There are some great tennis sequences, even if they are improbable, that are illustrated really well with strong panel layouts and exciting artwork. I especially liked the 1-2 page illustrations when a major move was being pulled off. I also feel like there are more backgrounds entering the panels as well. I still find the character artwork to be a bit bland. While I like the detailed clothing and other tennis accessories, I find most characters to have the exact same facial expressions and features.

SFX are translated and retouched. The retouch has a lot of boxed text and it feels ugly and intrusive. The school grades are translated as 7th, 8th, and 9th instead of using the traditional Japanese grades. A little slang enters the dialogue with words like ‘Hella’, but for the most part it does not become a problem. The translation feels decent, although a few times I found myself having to re-read a few bubbles that felt awkward.

Contents (Watch out spoilers ahead):
I saw it coming a few volumes back when Kaoru hit that Boomerang Snake shot around the net post inbounds for a point. I should have known it would happen after seeing the Twist Serve of Ryoma’s, a 7th grader that is virtually invincible. Prince of Tennis has become a fantasy title where the matches play out very similar to something like Dragonball Z. They are long, one player actually “recharges” during a match, they yell out their special moves, and Kaoru hits a shot that goes around the net post and through the umpire’s chair to land inbounds for a point. So everyone pick your favorite boy and see what crazy move he’ll pull off next!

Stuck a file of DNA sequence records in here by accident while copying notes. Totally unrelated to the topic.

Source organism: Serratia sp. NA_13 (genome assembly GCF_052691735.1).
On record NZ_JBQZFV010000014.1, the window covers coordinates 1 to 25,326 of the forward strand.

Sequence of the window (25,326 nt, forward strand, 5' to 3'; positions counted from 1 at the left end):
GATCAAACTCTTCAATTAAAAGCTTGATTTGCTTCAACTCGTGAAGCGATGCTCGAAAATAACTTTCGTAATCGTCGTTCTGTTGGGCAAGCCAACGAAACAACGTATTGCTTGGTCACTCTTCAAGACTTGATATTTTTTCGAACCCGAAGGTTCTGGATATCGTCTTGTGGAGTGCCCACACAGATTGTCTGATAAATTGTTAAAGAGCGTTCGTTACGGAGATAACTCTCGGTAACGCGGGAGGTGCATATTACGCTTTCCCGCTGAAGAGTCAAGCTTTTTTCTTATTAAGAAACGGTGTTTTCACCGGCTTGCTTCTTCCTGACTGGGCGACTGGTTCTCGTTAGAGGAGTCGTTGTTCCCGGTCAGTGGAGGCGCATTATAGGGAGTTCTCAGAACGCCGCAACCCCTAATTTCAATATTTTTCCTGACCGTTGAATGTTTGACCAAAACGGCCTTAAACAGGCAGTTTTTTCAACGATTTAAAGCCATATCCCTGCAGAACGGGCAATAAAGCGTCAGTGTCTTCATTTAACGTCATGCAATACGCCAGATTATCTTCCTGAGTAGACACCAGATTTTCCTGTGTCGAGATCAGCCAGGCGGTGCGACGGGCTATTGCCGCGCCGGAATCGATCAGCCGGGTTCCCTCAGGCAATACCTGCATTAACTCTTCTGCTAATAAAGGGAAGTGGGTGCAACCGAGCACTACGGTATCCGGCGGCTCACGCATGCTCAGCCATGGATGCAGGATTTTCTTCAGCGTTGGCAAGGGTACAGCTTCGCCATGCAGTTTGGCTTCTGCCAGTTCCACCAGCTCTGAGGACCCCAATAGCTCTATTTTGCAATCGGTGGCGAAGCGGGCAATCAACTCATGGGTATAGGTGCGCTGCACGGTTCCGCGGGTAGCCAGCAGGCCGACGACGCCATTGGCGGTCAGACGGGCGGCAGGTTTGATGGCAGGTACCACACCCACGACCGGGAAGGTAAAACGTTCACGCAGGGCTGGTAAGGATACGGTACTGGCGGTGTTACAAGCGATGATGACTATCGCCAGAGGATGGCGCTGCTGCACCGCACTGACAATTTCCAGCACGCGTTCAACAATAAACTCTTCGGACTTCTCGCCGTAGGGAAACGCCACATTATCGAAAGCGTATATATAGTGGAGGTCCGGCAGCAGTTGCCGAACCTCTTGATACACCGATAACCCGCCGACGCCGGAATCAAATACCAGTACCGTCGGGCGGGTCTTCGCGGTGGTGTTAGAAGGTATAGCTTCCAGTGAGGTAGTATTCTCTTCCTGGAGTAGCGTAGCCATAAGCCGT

The match between Seishun and St. Rudolph’s continues in this volume, with the 2 doubles matches finishing up and Ryoma getting stared with his No. 3 singles match. The match featuring the No. 1 doubles team of Oishi and Eiji becomes quite the nail-biter as it goes into a tiebreaker after a great comeback by Seishun. The other doubles match featuring Kaoru and Momo sees the level of skill increase as the game goes on, with both Seishun teammates using their rivalry between each other to take their game to the next level. Momo even starts to become quite Kaoru-esque as he walks around the court talking about “going crazy”. They are my two favorite characters in the book, so seeing them pair off definitely provides some good laughs for me.